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Thread: Block single LAN PC from accessing certain websites while allowing others

  1. #1
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    Unhappy Block single LAN PC from accessing certain websites while allowing others

    I have an Ubuntu server acting as a firewall/gateway to a lan consisting of 30 PC's.
    Of these PC's, only some may access the internet.

    I now need to allow a single PC to access the internet, but I need to be able to block certain websites such as twitter.com and Facebook and some others (as its proving to be counter-productive).

    On the Ubuntu server, I have squid running (not transparent) that allows PC's to browse the net after authenticating.

    After setting up some rules in squid, I'm finding that its not blocking the sites I've designated.

    Also, how does https factor into this?

    Before I post configs and logs and whatnot, I'd like to just get someone's opinion as to whether I'm going about it the right way. Maybe someone can tell me in general how it should be accomplished?

    Thanks in advance.

  2. #2
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    Re: Block single LAN PC from accessing certain websites while allowing others

    Squid cannot intercept HTTPS requests without appearing to the browser that a "man-in-the-middle-attack" is taking place.

    For HTTPS requests, you need to block them with iptables. That means getting the complete list of IP addresses for the sites you wish to block. Sometimes they fall into a nice IP subnet, but some sites have a variety of servers at different addresses. My current Facebook SSL list includes:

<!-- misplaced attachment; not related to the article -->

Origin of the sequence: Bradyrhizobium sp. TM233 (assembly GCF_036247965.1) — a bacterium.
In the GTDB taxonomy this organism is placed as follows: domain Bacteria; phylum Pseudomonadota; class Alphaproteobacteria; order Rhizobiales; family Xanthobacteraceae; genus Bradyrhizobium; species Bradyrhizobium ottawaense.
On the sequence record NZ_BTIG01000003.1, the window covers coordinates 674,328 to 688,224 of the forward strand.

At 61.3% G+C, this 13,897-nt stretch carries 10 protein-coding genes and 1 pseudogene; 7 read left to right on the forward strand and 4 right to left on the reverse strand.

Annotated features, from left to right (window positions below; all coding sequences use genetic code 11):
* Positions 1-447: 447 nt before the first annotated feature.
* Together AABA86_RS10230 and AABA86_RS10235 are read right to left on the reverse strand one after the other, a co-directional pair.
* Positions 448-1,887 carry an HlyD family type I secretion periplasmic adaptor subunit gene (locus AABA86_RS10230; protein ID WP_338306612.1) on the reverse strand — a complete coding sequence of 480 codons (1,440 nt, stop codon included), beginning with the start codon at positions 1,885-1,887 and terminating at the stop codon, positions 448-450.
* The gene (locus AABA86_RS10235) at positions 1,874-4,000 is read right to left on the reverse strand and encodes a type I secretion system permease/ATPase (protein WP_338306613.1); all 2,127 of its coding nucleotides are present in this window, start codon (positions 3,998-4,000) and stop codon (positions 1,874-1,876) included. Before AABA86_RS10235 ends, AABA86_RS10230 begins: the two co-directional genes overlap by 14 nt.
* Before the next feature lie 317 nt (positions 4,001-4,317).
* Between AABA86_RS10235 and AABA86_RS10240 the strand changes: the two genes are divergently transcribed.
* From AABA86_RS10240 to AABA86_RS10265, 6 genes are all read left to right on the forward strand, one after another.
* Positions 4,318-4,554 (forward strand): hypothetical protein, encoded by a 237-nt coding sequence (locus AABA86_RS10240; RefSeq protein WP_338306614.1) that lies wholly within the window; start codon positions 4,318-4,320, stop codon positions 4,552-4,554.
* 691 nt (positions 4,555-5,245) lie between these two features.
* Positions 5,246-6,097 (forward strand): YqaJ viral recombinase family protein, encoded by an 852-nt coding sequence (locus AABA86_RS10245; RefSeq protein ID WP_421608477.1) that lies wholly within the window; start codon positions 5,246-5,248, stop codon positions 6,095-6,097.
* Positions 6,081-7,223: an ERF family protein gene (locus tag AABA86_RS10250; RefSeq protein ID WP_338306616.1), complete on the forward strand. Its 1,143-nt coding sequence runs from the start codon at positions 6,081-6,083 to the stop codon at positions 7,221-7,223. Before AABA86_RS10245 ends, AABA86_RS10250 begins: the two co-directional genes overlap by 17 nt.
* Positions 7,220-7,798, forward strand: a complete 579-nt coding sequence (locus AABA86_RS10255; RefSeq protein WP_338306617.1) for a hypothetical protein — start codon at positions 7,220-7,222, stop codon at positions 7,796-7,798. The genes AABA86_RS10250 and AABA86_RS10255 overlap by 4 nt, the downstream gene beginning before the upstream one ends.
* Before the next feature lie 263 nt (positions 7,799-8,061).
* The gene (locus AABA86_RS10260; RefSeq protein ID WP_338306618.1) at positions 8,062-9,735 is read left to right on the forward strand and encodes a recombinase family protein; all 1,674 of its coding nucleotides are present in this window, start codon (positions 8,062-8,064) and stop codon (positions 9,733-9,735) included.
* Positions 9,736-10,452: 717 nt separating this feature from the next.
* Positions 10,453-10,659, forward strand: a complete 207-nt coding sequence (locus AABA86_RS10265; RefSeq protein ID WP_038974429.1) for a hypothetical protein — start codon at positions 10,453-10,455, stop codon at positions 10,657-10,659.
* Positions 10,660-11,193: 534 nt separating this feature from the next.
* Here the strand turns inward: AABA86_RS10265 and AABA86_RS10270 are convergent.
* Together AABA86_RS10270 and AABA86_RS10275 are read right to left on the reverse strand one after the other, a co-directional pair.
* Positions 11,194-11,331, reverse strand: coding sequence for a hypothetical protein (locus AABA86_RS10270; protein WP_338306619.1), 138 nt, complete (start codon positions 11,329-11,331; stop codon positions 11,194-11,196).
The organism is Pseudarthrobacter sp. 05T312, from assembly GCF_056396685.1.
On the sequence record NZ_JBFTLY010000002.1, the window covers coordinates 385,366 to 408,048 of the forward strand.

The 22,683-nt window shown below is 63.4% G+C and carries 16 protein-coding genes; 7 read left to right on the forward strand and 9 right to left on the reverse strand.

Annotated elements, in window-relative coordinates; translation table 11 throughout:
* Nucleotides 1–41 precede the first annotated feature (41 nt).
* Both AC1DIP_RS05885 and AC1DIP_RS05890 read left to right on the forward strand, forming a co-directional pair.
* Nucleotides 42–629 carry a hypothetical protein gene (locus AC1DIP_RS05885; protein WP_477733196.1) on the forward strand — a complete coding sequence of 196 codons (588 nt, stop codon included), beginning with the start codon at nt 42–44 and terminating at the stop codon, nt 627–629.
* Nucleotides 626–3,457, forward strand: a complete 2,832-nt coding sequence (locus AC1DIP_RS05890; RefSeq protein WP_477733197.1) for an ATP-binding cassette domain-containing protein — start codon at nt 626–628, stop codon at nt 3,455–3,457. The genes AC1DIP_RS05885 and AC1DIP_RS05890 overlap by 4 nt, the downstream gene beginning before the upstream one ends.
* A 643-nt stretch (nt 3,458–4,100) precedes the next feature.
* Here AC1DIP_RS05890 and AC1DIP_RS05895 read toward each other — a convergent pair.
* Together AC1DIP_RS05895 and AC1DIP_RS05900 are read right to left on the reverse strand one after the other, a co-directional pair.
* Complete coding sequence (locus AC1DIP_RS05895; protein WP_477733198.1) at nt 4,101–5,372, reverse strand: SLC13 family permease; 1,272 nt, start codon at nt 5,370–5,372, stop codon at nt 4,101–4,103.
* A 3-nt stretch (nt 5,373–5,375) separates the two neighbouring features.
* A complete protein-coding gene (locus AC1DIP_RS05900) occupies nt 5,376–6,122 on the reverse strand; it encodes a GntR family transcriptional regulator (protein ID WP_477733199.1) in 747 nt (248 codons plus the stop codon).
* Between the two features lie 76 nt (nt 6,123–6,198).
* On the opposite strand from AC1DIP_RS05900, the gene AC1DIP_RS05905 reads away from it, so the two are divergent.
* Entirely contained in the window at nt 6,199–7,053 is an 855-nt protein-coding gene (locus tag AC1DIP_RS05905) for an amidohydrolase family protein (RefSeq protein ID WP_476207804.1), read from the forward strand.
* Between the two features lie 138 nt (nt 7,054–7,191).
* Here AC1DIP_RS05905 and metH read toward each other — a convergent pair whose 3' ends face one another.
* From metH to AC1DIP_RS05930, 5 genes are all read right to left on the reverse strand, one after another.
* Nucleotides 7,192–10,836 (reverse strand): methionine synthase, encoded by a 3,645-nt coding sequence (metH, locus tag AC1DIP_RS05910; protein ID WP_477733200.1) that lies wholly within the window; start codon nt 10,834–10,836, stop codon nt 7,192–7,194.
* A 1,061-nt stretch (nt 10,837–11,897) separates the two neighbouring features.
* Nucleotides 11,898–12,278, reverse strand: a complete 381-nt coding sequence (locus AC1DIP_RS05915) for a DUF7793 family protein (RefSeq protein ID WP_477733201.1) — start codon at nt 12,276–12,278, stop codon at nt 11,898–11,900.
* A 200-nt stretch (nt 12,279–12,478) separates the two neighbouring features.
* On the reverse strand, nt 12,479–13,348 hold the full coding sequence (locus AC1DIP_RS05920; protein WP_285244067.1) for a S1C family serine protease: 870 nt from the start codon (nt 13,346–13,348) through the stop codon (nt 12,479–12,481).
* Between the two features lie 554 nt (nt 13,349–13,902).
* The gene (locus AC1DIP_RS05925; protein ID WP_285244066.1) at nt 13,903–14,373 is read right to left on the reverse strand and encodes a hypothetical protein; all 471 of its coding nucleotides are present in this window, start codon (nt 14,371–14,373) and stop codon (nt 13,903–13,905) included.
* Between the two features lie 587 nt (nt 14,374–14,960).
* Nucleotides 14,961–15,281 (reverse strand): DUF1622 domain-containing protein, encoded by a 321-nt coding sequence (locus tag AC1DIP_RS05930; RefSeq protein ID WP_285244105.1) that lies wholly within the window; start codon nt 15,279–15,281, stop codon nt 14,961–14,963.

Code:
    31.13.76.10
    31.13.77.42
    31.13.77.58
    69.171.228.0/25
    69.63.190.0/25
    66.220.146.0/25
    66.220.147.0/25
    66.220.149.0/25
    66.220.153.0/25
    66.220.156.0/25
    66.220.158.0/25
    69.63.189.0/25
    69.63.190.0/25
    69.171.224.0/25
    69.171.228.0/25
    69.171.229.0/25
    69.171.234.0/25
    69.171.242.0/25
    69.171.247.0/25
    If you ask for help, please have the courtesy to check for responses and thank the people who helped you.

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  3. #3
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    Re: Block single LAN PC from accessing certain websites while allowing others

    I wrote and tested some facebook blocking iptables rules a few days ago for another thread, although my list was a little different than Seiji's. Anyway, the code is posted there.

  4. #4
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    Re: Block single LAN PC from accessing certain websites while allowing others

    I tried to be as minimal as possible to avoid false positives. After compiling a bunch of FB requests from the firewall, I ran ping scans with nmap (e.g., "nmap -sP 69.171.247.0/24") against suspect IP subnets to resolve the addresses back to hostnames. For some reason, most of FB's addresses reside in the bottom half of a /24 (aka a "class-C"), so I used a /25 mask to block only hosts between 1 and 127 and not hosts from 129-254.